There is little that can stop these ravenous beasts. I've tried pretty much every deterrent going. One tip that does work is sprinkling chilli powder on your nuts or seeds. Squirrels can taste it and should be put off by the heat, so you could always try alternatives such as paprika or a hot curry mix. Birds aren't affected by the heat. Sadly, the sort of heavy downpours we've suffered of late washes the powder away, so you'll have to apply regular top-ups for this method to remain effective.
The week after this was posted I was contacted by a teacher at a Lambeth school who reported one of their pupils had found the body of a recently dead woodcock. If you are a teacher interested in exploring urban wildlife, why not visit our Education pages or take part in January 2009's Big Schools' Birdwatch.
I need a hug. Damp, grey and cold is how I feel, so how apt that the weather has obligingly changed to fit my mood. What I need is a swirling cloud of starlings, a murmuration, to lift my spirits.
There are a few small clusters of starlings that perform mini sky-dances around London but I've a full month to wait until the Brighton Pier starlings are fully up and running. The sheer number of starlings perched on the long hand of Big Ben were once so numerous they stopped the clock in its tracks! Bring 'em back.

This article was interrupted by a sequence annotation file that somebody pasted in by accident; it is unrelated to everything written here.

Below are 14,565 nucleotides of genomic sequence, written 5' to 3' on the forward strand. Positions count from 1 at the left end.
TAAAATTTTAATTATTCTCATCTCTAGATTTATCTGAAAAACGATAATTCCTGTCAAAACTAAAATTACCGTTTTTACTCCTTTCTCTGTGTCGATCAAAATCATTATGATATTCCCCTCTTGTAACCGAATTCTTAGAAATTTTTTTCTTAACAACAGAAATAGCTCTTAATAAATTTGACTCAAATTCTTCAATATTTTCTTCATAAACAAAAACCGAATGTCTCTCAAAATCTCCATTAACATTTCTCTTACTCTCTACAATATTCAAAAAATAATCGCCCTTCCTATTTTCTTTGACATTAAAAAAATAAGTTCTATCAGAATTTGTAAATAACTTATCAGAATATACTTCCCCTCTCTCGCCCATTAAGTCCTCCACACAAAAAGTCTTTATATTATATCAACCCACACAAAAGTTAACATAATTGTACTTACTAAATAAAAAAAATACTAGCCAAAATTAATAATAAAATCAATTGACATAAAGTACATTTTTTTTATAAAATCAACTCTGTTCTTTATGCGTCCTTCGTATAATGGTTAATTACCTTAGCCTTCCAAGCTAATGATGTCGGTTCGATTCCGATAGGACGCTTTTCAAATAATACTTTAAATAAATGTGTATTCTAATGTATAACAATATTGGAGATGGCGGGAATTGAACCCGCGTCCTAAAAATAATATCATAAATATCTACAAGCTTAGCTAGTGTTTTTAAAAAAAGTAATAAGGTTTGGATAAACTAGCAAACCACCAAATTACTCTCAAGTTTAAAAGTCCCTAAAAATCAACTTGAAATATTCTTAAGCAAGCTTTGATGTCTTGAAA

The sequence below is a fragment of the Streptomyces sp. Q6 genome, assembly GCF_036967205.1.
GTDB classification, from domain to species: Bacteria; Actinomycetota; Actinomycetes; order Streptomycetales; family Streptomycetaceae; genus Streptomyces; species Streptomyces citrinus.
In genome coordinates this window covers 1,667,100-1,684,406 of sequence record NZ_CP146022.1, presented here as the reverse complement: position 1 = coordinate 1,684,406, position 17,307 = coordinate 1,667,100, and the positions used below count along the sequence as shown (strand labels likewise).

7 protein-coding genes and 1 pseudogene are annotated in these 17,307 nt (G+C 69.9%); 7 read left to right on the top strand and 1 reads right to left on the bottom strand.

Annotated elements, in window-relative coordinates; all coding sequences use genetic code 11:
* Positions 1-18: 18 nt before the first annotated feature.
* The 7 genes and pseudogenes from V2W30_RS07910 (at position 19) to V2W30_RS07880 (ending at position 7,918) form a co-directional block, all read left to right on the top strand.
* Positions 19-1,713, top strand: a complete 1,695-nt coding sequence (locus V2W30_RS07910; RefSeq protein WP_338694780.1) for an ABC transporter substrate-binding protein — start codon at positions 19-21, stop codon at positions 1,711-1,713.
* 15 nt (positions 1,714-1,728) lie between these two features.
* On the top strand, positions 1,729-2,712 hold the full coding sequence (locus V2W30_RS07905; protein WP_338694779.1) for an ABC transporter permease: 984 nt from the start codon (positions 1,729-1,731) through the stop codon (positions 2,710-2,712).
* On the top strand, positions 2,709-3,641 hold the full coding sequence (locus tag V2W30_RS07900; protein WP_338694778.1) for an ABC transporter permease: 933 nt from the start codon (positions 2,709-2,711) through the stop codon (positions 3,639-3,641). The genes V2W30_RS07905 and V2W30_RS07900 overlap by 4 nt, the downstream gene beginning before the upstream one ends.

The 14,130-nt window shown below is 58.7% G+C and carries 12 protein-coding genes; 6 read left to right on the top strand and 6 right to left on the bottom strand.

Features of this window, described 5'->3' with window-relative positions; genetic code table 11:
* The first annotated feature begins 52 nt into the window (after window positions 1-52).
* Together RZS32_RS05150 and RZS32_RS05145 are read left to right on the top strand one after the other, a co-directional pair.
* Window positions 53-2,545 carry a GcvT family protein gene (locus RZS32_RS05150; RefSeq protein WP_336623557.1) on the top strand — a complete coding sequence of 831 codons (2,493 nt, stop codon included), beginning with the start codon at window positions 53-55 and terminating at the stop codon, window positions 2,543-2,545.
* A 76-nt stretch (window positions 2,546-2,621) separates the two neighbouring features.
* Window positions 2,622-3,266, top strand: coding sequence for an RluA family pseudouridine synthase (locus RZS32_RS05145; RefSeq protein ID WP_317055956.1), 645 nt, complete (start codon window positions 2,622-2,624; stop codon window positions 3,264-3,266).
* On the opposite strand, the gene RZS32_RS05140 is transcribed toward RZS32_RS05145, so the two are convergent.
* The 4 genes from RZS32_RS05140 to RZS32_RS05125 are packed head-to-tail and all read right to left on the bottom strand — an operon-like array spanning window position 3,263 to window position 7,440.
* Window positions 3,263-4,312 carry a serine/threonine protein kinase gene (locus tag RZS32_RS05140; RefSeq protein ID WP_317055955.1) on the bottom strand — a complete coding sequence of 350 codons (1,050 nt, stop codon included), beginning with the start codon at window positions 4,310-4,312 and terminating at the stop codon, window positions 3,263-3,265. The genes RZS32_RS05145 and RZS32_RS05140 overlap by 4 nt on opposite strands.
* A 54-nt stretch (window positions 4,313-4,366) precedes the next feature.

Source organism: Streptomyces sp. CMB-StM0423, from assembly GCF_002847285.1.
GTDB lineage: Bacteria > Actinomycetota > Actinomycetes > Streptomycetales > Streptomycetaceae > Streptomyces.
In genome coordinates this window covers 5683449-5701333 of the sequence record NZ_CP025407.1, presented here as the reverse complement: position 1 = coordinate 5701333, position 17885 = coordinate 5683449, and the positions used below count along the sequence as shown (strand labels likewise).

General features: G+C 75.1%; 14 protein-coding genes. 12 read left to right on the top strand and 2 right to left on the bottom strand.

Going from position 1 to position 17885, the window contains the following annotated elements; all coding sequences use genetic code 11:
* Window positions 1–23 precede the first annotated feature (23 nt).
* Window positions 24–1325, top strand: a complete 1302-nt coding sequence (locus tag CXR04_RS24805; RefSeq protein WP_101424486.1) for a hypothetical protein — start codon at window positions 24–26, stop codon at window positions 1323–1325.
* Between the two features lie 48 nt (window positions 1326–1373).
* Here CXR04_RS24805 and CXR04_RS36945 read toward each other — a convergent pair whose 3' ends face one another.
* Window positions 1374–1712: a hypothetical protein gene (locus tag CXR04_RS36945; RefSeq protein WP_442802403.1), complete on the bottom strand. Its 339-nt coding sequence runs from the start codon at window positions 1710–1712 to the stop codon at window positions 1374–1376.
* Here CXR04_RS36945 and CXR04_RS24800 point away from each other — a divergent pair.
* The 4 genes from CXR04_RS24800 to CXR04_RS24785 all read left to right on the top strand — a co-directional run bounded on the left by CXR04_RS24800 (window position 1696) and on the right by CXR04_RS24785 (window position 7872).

On the South Bank you can view a small colony of house sparrows from our pitch at Bernie Spain Gardens every Friday, Saturday and Sunday this month. The sight of them raiding the feeders in the trees is enough to give you a warm glow.
I did get hot under the collar the other day at the announcement that planning permission was being granted for Donald Trump's golf courses and luxury housing development in Aberdeenshire. It means the destruction of a unique dune habitat and a designated and supposedly protected Site of Special Scientific Interest.
The RSPB commissioned a golf course architect to create a plan that would equal Donald Trump's, without destroying the SSSI. These plans were offered to the New York based billionaire and presented to the Scottish Government. Both ignored them. The implications for other SSSI sites and protected areas must surely now be in doubt in Scotland. You cannot put a value on nature and wildlife, yet it is proved time and time again that the promise of financial gain proves more alluring than our precious surroundings - surroundings that provide us with the resources we need to survive. How short-sighted.